Right-to-know law scares India’s greedy “babus”
Posted by rtiact2005 on August 11, 2006
Right-to-know law scares India’s greedy “babus”
By Palash Kumar
NEW DELHI (Reuters) – When 55-year-old house painter Nannu Lal lost his government ration card, feeding his wife and son suddenly became twice as expensive.
The card enabled him to buy his weekly rice, lentils and flour at discounted prices. He desperately needed a replacement.
But in India getting hold of something as simple as an official document often involves picking your way through a bureaucratic minefield, planted with corrupt officials who never miss an opportunity to demand a bribe.
Three months into a process that should have taken 10 days and after being shunted between offices, Lal got lucky: with the help of a local NGO, he filed an application under a new “right to information” law (RTI) seeking a progress report on his request for a ration card.
The next day, he was ushered into a top official’s room, offered a cup of tea — and handed his ration card.
“RTI is a magic wand for me,” says Lal, who earns up to 200 rupees ($5) a day and lives in a slum in New Delhi.
“Had it not been for RTI, I would have never got my card. The officials were asking for a bribe of 100 rupees, which I refused to pay.”
The new law, which came into effect last October, is helping thousands of Indians fight back against the nation’s army of lazy bureaucrats, colloquially known as “babus”.
“This law has instilled a fear among the officials,” says Manish Sisodia, a campaigner with Parivartan (Change), one of the organisations that fought for the law.
“In a democracy, we say the common man is the master but it is rarely so,” he says. “RTI gives them this power — to open any file, any document and any door. It’s proving to be a very effective tool to fight corruption, though corruption can never go from India.”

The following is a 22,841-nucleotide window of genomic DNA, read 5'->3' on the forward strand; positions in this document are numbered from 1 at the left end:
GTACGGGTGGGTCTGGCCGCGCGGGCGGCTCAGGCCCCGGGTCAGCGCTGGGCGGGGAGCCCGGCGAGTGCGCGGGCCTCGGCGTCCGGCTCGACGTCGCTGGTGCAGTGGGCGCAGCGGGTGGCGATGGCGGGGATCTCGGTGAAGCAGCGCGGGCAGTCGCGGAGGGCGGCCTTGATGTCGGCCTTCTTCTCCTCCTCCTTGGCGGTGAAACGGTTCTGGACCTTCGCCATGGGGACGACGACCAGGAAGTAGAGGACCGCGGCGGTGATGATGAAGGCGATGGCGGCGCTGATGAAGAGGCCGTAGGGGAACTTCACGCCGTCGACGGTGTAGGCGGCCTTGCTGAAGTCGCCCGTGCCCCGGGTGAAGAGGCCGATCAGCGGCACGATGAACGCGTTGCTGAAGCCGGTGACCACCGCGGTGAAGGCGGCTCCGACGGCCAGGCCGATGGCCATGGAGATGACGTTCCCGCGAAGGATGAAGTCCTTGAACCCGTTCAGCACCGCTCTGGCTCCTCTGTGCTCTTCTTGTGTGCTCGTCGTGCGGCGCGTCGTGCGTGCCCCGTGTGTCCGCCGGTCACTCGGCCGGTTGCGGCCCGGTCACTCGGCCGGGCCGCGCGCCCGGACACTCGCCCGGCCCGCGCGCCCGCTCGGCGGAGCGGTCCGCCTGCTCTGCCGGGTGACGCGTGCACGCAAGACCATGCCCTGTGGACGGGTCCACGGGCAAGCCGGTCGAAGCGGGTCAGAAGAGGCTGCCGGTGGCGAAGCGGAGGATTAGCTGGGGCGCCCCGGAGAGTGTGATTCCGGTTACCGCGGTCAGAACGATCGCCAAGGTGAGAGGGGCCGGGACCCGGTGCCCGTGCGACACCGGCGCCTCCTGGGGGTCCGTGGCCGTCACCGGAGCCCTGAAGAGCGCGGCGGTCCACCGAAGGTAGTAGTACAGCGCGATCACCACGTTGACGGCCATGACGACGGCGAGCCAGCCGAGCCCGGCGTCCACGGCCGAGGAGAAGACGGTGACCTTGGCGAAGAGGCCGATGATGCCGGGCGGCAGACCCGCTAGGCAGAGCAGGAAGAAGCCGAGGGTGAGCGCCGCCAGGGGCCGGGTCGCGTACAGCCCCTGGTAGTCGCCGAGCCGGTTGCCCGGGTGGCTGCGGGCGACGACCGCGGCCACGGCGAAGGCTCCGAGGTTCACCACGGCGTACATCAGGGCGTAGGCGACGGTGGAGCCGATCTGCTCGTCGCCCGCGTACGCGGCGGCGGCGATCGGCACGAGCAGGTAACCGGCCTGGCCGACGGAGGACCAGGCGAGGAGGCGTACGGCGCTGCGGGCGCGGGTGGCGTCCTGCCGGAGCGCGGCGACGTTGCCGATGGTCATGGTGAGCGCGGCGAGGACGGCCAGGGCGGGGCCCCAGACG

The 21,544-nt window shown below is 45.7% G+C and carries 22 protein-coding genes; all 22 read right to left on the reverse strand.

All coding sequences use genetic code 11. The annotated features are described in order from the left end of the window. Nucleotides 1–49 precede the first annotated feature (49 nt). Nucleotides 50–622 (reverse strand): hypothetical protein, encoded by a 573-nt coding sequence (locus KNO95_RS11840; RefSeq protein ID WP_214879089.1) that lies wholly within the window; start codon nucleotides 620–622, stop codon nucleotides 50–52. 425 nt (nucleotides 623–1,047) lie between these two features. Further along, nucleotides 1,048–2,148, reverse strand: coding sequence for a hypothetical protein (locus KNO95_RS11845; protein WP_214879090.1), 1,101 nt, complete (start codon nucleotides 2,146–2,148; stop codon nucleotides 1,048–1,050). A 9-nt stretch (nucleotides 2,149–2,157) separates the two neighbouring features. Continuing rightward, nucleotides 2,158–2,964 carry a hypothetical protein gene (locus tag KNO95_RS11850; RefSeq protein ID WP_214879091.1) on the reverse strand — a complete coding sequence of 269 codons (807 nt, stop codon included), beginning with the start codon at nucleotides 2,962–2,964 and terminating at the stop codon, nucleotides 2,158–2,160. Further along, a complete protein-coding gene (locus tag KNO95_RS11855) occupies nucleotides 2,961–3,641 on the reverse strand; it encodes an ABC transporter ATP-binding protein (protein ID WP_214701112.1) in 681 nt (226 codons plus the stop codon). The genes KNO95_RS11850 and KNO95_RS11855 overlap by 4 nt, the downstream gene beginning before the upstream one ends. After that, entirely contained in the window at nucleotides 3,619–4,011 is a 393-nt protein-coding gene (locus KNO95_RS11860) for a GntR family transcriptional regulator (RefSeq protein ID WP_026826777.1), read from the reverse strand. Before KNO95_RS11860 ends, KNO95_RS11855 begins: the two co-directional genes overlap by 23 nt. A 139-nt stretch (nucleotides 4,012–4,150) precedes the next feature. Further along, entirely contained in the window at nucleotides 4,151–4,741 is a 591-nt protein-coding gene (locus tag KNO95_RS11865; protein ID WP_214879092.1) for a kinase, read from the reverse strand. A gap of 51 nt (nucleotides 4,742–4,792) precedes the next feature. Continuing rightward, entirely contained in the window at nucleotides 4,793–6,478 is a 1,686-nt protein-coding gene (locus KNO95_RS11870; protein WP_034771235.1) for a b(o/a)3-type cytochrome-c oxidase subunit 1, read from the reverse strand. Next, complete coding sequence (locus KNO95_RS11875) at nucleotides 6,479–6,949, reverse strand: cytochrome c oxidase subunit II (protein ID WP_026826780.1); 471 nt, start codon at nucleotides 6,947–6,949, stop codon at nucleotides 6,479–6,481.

The legislation gives Indians the power to ask officials about almost anything, except issues of national security, cabinet papers and information protected by the courts.
For a fee of 10 rupees, officials have to deliver reports on the progress of applications for a passport, driving licence, voter’s ID card, water and electricity connections.
If a reply to an RTI application is not given within 30 days, an appeal can be filed. After another month with no information, the concerned official can be fined 250 rupees per day, up to a maximum of 25,000 rupees.
The money is deducted from the official’s salary, and if false or incomplete information is given, a penalty of up to 25,000 rupees can be imposed — equal to the monthly salary of the most senior government official.
The law has proved too much for officials, say activists, with the government now considering an amendment that would prevent some applicants from seeing comments scribbled on files, so-called “file notings”.
Officials and NGOs differ on the scope of the amendment but activists fear vague definitions of just what can and cannot be released will be used to seriously dilute the law’s power.
“File notings are the reasons given by officers for rejecting or approving anything,” says Arvind Kejriwal, who founded Parivartan.
“They are integral to any official document. If someone wants to know why his passport was not given, he would never know if the notings are not shown.”
For his right-to-information grassroots campaign, Kejriwal was among this year’s winners of the Manila-based Ramon Magsaysay Award.
RAGS TO RICHES
According to global corruption watchdog Transparency International, India ranked 88 out of 158 countries in the group’s “corruption perception index” in 2005.
A Transparency survey the year before placed India alongside Indonesia and Mexico in terms of corruption, with up to 20 percent of families saying they had paid a bribe at least once in the previous 12 months.
Since 2003, the Central Bureau of Investigation (CBI), India’s top crime-fighting agency, has launched special drives to weed out corruption: until June this year, the agency had registered nearly 3,000 cases.
“The number of cases is not important,” says Kejriwal. “What is important is how many of these people get convicted. The conviction rate in India is less than five percent. This is more dangerous.”
Armed with the new law, about 700 pressure groups and charities came together in early July to launch a nationwide campaign to make people aware of their rights.
About 1,500 volunteers set up information centre camps at key government offices in 47 cities, resulting in more than 14,000 RTI applications being filed.
“Now it has come to a stage that officers beg us not to file an RTI, promising they will do the work immediately,” says Santosh Kumari, a 22-year-old campaigner for Parivartan.